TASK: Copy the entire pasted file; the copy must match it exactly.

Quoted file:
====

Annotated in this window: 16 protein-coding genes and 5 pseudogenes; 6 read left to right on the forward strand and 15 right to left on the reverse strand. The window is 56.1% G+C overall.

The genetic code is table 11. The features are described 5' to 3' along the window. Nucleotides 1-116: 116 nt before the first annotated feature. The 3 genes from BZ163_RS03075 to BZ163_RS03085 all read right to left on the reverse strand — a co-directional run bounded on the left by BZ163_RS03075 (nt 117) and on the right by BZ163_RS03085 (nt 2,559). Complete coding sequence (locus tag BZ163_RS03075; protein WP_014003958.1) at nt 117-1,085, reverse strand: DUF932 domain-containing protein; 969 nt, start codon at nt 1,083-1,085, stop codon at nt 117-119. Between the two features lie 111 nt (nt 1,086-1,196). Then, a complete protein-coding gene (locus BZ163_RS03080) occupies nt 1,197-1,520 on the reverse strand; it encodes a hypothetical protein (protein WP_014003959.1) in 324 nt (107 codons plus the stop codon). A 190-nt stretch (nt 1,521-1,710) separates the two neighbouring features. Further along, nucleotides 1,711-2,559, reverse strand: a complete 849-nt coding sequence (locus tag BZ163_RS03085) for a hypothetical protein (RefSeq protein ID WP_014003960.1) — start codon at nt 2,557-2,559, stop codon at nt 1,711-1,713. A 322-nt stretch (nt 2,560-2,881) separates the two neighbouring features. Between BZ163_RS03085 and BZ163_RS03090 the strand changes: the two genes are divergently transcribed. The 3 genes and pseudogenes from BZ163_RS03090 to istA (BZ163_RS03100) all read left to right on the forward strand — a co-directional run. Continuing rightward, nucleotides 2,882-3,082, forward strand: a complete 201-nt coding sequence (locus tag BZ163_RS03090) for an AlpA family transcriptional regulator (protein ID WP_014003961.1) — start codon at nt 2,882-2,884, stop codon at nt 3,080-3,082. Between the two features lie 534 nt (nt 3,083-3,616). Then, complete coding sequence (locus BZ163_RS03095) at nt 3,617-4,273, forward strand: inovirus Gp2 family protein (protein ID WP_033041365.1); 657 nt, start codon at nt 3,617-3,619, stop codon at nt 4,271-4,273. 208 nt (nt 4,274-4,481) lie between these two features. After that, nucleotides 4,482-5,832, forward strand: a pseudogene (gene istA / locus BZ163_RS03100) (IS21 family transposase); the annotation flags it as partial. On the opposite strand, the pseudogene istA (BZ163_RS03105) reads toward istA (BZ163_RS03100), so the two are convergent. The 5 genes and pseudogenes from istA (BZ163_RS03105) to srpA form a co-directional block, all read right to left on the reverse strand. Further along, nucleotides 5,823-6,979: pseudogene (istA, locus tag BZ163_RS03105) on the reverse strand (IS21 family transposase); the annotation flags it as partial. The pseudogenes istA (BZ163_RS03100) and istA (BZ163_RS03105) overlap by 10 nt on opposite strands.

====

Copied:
Annotated in this window: 16 protein-coding genes and 5 pseudogenes; 6 read left to right on the forward strand and 15 right to left on the reverse strand. The window is 56.1% G+C overall.

The genetic code is table 11. The features are described 5' to 3' along the window. Nucleotides 1-116: 116 nt before the first annotated feature. The 3 genes from BZ163_RS03075 to BZ163_RS03085 all read right to left on the reverse strand — a co-directional run bounded on the left by BZ163_RS03075 (nt 117) and on the right by BZ163_RS03085 (nt 2,559). Complete coding sequence (locus tag BZ163_RS03075; protein WP_014003958.1) at nt 117-1,085, reverse strand: DUF932 domain-containing protein; 969 nt, start codon at nt 1,083-1,085, stop codon at nt 117-119. Between the two features lie 111 nt (nt 1,086-1,196). Then, a complete protein-coding gene (locus BZ163_RS03080) occupies nt 1,197-1,520 on the reverse strand; it encodes a hypothetical protein (protein WP_014003959.1) in 324 nt (107 codons plus the stop codon). A 190-nt stretch (nt 1,521-1,710) separates the two neighbouring features. Further along, nucleotides 1,711-2,559, reverse strand: a complete 849-nt coding sequence (locus tag BZ163_RS03085) for a hypothetical protein (RefSeq protein ID WP_014003960.1) — start codon at nt 2,557-2,559, stop codon at nt 1,711-1,713. A 322-nt stretch (nt 2,560-2,881) separates the two neighbouring features. Between BZ163_RS03085 and BZ163_RS03090 the strand changes: the two genes are divergently transcribed. The 3 genes and pseudogenes from BZ163_RS03090 to istA (BZ163_RS03100) all read left to right on the forward strand — a co-directional run. Continuing rightward, nucleotides 2,882-3,082, forward strand: a complete 201-nt coding sequence (locus tag BZ163_RS03090) for an AlpA family transcriptional regulator (protein ID WP_014003961.1) — start codon at nt 2,882-2,884, stop codon at nt 3,080-3,082. Between the two features lie 534 nt (nt 3,083-3,616). Then, complete coding sequence (locus BZ163_RS03095) at nt 3,617-4,273, forward strand: inovirus Gp2 family protein (protein ID WP_033041365.1); 657 nt, start codon at nt 3,617-3,619, stop codon at nt 4,271-4,273. 208 nt (nt 4,274-4,481) lie between these two features. After that, nucleotides 4,482-5,832, forward strand: a pseudogene (gene istA / locus BZ163_RS03100) (IS21 family transposase); the annotation flags it as partial. On the opposite strand, the pseudogene istA (BZ163_RS03105) reads toward istA (BZ163_RS03100), so the two are convergent. The 5 genes and pseudogenes from istA (BZ163_RS03105) to srpA form a co-directional block, all read right to left on the reverse strand. Further along, nucleotides 5,823-6,979: pseudogene (istA, locus tag BZ163_RS03105) on the reverse strand (IS21 family transposase); the annotation flags it as partial. The pseudogenes istA (BZ163_RS03100) and istA (BZ163_RS03105) overlap by 10 nt on opposite strands.